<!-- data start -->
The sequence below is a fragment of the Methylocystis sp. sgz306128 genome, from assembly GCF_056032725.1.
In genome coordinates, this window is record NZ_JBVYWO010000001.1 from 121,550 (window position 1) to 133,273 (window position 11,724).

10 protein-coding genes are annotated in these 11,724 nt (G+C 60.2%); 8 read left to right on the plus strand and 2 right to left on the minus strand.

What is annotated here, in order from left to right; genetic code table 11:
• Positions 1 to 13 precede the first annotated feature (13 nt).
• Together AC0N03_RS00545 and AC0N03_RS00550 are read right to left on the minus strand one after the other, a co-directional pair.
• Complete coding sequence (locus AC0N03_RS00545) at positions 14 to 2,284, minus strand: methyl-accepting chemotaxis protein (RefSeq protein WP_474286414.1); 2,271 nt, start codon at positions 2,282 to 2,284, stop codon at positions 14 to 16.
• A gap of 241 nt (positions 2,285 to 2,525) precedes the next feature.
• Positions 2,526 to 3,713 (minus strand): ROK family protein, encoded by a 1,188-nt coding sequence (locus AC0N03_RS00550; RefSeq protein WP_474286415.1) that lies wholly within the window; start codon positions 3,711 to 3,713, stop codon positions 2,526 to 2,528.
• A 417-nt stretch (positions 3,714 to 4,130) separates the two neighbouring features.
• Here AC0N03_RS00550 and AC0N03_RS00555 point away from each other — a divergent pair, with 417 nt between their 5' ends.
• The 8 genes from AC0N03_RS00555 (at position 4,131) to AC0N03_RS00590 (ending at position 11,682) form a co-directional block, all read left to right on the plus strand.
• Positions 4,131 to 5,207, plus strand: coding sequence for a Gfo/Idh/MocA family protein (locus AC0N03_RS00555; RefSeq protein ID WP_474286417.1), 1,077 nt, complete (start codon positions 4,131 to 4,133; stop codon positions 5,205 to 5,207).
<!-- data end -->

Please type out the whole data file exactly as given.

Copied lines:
The sequence below is a fragment of the Methylocystis sp. sgz306128 genome, from assembly GCF_056032725.1.
In genome coordinates, this window is record NZ_JBVYWO010000001.1 from 121,550 (window position 1) to 133,273 (window position 11,724).

10 protein-coding genes are annotated in these 11,724 nt (G+C 60.2%); 8 read left to right on the plus strand and 2 right to left on the minus strand.

What is annotated here, in order from left to right; genetic code table 11:
• Positions 1 to 13 precede the first annotated feature (13 nt).
• Together AC0N03_RS00545 and AC0N03_RS00550 are read right to left on the minus strand one after the other, a co-directional pair.
• Complete coding sequence (locus AC0N03_RS00545) at positions 14 to 2,284, minus strand: methyl-accepting chemotaxis protein (RefSeq protein WP_474286414.1); 2,271 nt, start codon at positions 2,282 to 2,284, stop codon at positions 14 to 16.
• A gap of 241 nt (positions 2,285 to 2,525) precedes the next feature.
• Positions 2,526 to 3,713 (minus strand): ROK family protein, encoded by a 1,188-nt coding sequence (locus AC0N03_RS00550; RefSeq protein WP_474286415.1) that lies wholly within the window; start codon positions 3,711 to 3,713, stop codon positions 2,526 to 2,528.
• A 417-nt stretch (positions 3,714 to 4,130) separates the two neighbouring features.
• Here AC0N03_RS00550 and AC0N03_RS00555 point away from each other — a divergent pair, with 417 nt between their 5' ends.
• The 8 genes from AC0N03_RS00555 (at position 4,131) to AC0N03_RS00590 (ending at position 11,682) form a co-directional block, all read left to right on the plus strand.
• Positions 4,131 to 5,207, plus strand: coding sequence for a Gfo/Idh/MocA family protein (locus AC0N03_RS00555; RefSeq protein ID WP_474286417.1), 1,077 nt, complete (start codon positions 4,131 to 4,133; stop codon positions 5,205 to 5,207).